Around 2.6 million babies a year are stillborn. Although it’s always devastating to lose a baby, parents grieving for a stillborn child are more likely to experience depression and post-traumatic stress than those when the child had been born alive. There is considerable stigma, social shame and marginalization associated with parental grief for a stillborn child with the result that it has attracted little attention by health care providers, resulting in inadequate support.
Parents grieving for a stillborn child are more likely to experience depression and post-traumatic stress than those when the child had been born alive.
Farrales et al. recently ran a qualitative participatory research study to explore the experiences of bereaved parents when interacting with health care providers during and after the stillbirth of their child.Results showed was that both mothers and fathers needed acknowledgement from their health care provider that the baby was a irreplaceable individual in its own right, recognized that they were parents that were grieving, recognized how traumatic stillbirth is and recognition that the parents will continue to feel bereaved for a time and that they needed support.
BMC Medical Research Methodology – CoCites: a citation-based search method for scientific literature
CoCites was developed by Janssens et al. at Emory University. Unlike many other tools for searching though the scientific literature, CoCites uses citations rather than keywords. It has been designed to be more efficient than the traditional keyword-based methods and works on the assumption that the user knows at least one highly relevant article within their chosen research area, pulling out all articles that have previously been cited together.
The article describes the results of using CoCites to reproduce the literature searches of a number of published systematic reviews and meta-analyses; these showed that CoCites retrieved a median of 75% of the articles that were included in the original reviews.
BMC Musculoskeletal Disorders – Playing sport while injured might cause arthritis
People who play sports are often faced with a dilemma when they are injured. Should they continue playing or stop. Until now, the implications of playing sport when injured on both joint health and health-related quality of life (HRQoL) has not been investigated. With this in mind, Bullock et al. performed research on the relationship between playing while injured, HRQoL, osteoarthritis and persistent joint pain, comparing findings across both elite and recreational cricket players. The study involved asking participates to fill in a questionnaire describing their history of playing sport while injured and details on any diagnosed osteoarthritis and/or persistent joint pain. It was found that, indeed, cricketers who played injured had their HRQoL adversely affected and were at increased risk of osteoarthritis and joint pain. The authors conclude that the long-term impact of playing while injured should be considered when advising athletes on their ability to compete following an injury.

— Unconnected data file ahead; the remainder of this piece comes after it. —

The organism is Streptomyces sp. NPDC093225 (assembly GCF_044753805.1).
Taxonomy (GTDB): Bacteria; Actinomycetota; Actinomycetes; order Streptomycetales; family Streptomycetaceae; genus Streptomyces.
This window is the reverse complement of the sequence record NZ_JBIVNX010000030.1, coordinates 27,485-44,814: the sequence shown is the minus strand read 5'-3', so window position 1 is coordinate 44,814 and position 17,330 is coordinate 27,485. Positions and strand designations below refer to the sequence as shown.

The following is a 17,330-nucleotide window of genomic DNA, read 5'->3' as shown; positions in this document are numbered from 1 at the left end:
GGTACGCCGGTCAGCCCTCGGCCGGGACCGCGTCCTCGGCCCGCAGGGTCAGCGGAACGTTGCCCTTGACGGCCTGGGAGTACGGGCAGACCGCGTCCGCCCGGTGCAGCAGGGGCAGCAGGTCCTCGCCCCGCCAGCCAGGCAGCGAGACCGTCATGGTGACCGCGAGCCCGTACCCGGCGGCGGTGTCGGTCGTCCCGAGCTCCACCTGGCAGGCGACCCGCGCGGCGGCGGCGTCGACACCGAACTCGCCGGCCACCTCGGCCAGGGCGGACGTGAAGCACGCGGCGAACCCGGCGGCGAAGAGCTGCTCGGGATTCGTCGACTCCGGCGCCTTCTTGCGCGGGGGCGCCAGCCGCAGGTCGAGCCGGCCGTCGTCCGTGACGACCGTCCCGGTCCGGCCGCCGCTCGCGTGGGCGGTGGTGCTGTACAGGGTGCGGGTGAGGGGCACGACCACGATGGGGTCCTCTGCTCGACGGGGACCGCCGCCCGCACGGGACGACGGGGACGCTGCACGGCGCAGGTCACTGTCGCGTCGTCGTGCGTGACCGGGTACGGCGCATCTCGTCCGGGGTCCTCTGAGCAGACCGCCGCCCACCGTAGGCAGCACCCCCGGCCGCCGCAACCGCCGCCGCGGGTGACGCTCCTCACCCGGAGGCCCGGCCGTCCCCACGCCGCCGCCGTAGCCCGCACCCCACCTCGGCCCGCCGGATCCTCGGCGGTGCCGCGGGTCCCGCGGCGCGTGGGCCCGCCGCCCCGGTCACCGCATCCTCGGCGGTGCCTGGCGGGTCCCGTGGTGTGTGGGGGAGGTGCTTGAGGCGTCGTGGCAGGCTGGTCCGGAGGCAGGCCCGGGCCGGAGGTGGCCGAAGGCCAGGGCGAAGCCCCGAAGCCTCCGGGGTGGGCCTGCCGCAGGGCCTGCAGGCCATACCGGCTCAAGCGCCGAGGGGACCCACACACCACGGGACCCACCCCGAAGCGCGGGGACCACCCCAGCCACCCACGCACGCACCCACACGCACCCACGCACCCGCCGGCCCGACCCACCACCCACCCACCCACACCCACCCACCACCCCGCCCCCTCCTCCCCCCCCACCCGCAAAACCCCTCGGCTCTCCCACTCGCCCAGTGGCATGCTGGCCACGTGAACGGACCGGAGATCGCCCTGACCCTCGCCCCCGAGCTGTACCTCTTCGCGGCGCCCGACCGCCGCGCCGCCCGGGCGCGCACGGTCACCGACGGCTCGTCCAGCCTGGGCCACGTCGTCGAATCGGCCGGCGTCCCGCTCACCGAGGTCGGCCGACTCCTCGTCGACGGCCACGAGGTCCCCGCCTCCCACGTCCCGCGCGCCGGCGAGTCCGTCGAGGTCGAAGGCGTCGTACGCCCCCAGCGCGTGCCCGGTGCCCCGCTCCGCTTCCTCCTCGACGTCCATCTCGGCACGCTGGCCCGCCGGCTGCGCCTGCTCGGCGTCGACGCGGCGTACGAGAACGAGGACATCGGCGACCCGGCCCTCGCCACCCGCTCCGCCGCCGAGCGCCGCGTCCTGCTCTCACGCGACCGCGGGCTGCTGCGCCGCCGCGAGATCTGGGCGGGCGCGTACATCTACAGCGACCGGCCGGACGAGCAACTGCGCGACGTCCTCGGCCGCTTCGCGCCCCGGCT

There is evidence to suggest that parents from more socioeconomically disadvantaged backgrounds interact verbally with their children less than parents from more advantaged background, resulting in what has been coined “the 30 million-word gap”. Brushe et al. decided to explore this further, investigating the number of worlds children hear in their first year of life and whether this is influenced by the level of education attained by the mother. The five year study involved grouping the mothers into high or low education groups and then collecting data from audio-recordings when the children were 6 months old and again when they were a year old. The number of words spoken by the mothers when they were talking to their children were counted using the Language Environment Analysis software. Results showed that there was a large variation of words spoken by the mother within each education group, but no meaningful differences between the different educational groups. This suggests that a word gap associated with the level of education attained by the mother is not apparent in the first year of a child’s life.
BMC Developmental biology, BMC Ecology and BMC Evolutionary biology jointly invite researchers to submit to this thematic series, which considers manuscripts on all aspects of eco-evo-devo, including (but not limited to, the effect of nutrition, predators, competitors, climate and other environmental cues on development. Queries should be emailed to the editors (ecology/evolutionary biology queries should be sent to firstname.lastname@example.org and developmental biology queries should be sent to email@example.com).
Image of the month. BMC Evolutionary Biology – Macroevolutionary bursts and constraints generate a rainbow in a clade of tropical birds
This months image is from an article exploring the plumage color macroevolution in Australasian lorikeets.